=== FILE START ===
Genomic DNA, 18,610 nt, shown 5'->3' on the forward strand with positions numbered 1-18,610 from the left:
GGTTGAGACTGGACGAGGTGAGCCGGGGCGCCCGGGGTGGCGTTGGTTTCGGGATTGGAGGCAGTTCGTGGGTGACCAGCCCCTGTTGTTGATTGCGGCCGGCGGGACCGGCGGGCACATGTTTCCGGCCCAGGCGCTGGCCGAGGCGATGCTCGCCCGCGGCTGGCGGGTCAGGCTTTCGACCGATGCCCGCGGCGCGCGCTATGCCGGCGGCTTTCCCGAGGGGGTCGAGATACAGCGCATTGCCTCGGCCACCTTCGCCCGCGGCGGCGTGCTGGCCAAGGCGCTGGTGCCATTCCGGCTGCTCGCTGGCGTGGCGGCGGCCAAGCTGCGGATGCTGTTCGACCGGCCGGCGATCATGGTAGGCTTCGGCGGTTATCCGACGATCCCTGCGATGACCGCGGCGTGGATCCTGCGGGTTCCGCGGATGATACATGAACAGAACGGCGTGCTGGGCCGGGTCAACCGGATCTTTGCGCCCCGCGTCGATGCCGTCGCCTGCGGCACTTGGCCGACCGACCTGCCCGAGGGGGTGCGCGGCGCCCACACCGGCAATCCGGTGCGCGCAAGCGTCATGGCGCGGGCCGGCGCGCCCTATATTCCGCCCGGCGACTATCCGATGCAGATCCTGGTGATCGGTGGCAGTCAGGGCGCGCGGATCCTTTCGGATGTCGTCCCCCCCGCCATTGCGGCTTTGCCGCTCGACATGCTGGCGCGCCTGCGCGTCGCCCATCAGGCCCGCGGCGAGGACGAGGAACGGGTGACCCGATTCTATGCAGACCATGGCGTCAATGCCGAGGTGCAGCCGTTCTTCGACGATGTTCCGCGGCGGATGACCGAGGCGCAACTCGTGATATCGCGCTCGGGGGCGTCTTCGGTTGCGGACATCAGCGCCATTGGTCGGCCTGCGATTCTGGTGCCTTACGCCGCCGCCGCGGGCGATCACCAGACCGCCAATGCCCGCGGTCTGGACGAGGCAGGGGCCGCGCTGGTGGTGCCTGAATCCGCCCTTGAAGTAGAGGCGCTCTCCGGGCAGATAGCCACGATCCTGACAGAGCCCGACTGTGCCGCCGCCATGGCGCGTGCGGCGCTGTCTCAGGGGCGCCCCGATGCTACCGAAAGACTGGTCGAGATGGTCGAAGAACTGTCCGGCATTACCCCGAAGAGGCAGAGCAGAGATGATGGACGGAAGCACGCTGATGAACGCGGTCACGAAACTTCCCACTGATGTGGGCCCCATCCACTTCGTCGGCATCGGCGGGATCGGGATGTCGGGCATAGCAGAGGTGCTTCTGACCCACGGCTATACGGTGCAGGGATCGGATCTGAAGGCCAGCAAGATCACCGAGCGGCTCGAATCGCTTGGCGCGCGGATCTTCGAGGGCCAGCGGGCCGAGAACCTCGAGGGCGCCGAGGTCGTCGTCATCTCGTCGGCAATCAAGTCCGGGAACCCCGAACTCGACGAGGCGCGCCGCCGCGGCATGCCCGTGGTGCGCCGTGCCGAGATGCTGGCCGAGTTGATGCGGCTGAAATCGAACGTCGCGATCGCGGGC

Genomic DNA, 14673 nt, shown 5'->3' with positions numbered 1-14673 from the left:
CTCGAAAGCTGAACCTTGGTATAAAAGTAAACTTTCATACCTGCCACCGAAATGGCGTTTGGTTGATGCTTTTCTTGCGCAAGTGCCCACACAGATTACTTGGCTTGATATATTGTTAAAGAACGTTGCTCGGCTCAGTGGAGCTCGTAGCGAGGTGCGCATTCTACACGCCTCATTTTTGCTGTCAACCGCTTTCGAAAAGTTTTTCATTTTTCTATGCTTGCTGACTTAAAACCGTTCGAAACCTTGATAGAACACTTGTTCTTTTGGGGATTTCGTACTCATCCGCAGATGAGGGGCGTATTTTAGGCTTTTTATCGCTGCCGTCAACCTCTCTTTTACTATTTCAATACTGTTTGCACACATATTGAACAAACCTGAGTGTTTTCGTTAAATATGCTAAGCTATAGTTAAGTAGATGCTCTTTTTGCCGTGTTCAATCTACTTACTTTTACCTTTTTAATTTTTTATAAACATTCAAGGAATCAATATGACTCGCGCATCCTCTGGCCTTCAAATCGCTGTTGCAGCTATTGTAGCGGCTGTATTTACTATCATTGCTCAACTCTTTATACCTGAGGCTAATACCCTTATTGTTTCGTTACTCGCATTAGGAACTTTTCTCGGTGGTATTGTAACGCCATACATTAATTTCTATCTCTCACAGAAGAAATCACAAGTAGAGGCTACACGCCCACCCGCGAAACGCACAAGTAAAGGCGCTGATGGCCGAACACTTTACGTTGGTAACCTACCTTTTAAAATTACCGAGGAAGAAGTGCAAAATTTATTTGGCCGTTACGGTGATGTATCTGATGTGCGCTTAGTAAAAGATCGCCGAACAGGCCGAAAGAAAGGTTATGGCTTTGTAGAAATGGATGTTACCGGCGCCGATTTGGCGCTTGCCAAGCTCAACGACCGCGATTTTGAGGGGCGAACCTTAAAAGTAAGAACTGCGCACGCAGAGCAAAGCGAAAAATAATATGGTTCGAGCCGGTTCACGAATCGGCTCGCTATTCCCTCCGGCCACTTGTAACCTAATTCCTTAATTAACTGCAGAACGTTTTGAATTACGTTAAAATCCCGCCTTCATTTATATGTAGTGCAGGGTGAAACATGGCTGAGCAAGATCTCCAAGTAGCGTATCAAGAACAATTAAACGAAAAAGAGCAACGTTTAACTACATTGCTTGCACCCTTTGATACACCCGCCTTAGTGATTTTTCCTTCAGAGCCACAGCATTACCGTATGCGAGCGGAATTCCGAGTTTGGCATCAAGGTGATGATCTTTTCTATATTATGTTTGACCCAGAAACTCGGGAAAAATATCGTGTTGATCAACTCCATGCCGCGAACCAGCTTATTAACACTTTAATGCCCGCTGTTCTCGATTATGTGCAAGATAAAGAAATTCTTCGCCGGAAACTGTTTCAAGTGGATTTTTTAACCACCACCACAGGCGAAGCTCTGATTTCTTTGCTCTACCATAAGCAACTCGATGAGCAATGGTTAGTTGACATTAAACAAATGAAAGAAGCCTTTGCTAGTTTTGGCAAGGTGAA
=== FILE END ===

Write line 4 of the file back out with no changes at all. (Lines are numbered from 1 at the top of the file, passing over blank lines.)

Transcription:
CTCGAAAGCTGAACCTTGGTATAAAAGTAAACTTTCATACCTGCCACCGAAATGGCGTTTGGTTGATGCTTTTCTTGCGCAAGTGCCCACACAGATTACTTGGCTTGATATATTGTTAAAGAACGTTGCTCGGCTCAGTGGAGCTCGTAGCGAGGTGCGCATTCTACACGCCTCATTTTTGCTGTCAACCGCTTTCGAAAAGTTTTTCATTTTTCTATGCTTGCTGACTTAAAACCGTTCGAAACCTTGATAGAACACTTGTTCTTTTGGGGATTTCGTACTCATCCGCAGATGAGGGGCGTATTTTAGGCTTTTTATCGCTGCCGTCAACCTCTCTTTTACTATTTCAATACTGTTTGCACACATATTGAACAAACCTGAGTGTTTTCGTTAAATATGCTAAGCTATAGTTAAGTAGATGCTCTTTTTGCCGTGTTCAATCTACTTACTTTTACCTTTTTAATTTTTTATAAACATTCAAGGAATCAATATGACTCGCGCATCCTCTGGCCTTCAAATCGCTGTTGCAGCTATTGTAGCGGCTGTATTTACTATCATTGCTCAACTCTTTATACCTGAGGCTAATACCCTTATTGTTTCGTTACTCGCATTAGGAACTTTTCTCGGTGGTATTGTAACGCCATACATTAATTTCTATCTCTCACAGAAGAAATCACAAGTAGAGGCTACACGCCCACCCGCGAAACGCACAAGTAAAGGCGCTGATGGCCGAACACTTTACGTTGGTAACCTACCTTTTAAAATTACCGAGGAAGAAGTGCAAAATTTATTTGGCCGTTACGGTGATGTATCTGATGTGCGCTTAGTAAAAGATCGCCGAACAGGCCGAAAGAAAGGTTATGGCTTTGTAGAAATGGATGTTACCGGCGCCGATTTGGCGCTTGCCAAGCTCAACGACCGCGATTTTGAGGGGCGAACCTTAAAAGTAAGAACTGCGCACGCAGAGCAAAGCGAAAAATAATATGGTTCGAGCCGGTTCACGAATCGGCTCGCTATTCCCTCCGGCCACTTGTAACCTAATTCCTTAATTAACTGCAGAACGTTTTGAATTACGTTAAAATCCCGCCTTCATTTATATGTAGTGCAGGGTGAAACATGGCTGAGCAAGATCTCCAAGTAGCGTATCAAGAACAATTAAACGAAAAAGAGCAACGTTTAACTACATTGCTTGCACCCTTTGATACACCCGCCTTAGTGATTTTTCCTTCAGAGCCACAGCATTACCGTATGCGAGCGGAATTCCGAGTTTGGCATCAAGGTGATGATCTTTTCTATATTATGTTTGACCCAGAAACTCGGGAAAAATATCGTGTTGATCAACTCCATGCCGCGAACCAGCTTATTAACACTTTAATGCCCGCTGTTCTCGATTATGTGCAAGATAAAGAAATTCTTCGCCGGAAACTGTTTCAAGTGGATTTTTTAACCACCACCACAGGCGAAGCTCTGATTTCTTTGCTCTACCATAAGCAACTCGATGAGCAATGGTTAGTTGACATTAAACAAATGAAAGAAGCCTTTGCTAGTTTTGGCAAGGTGAA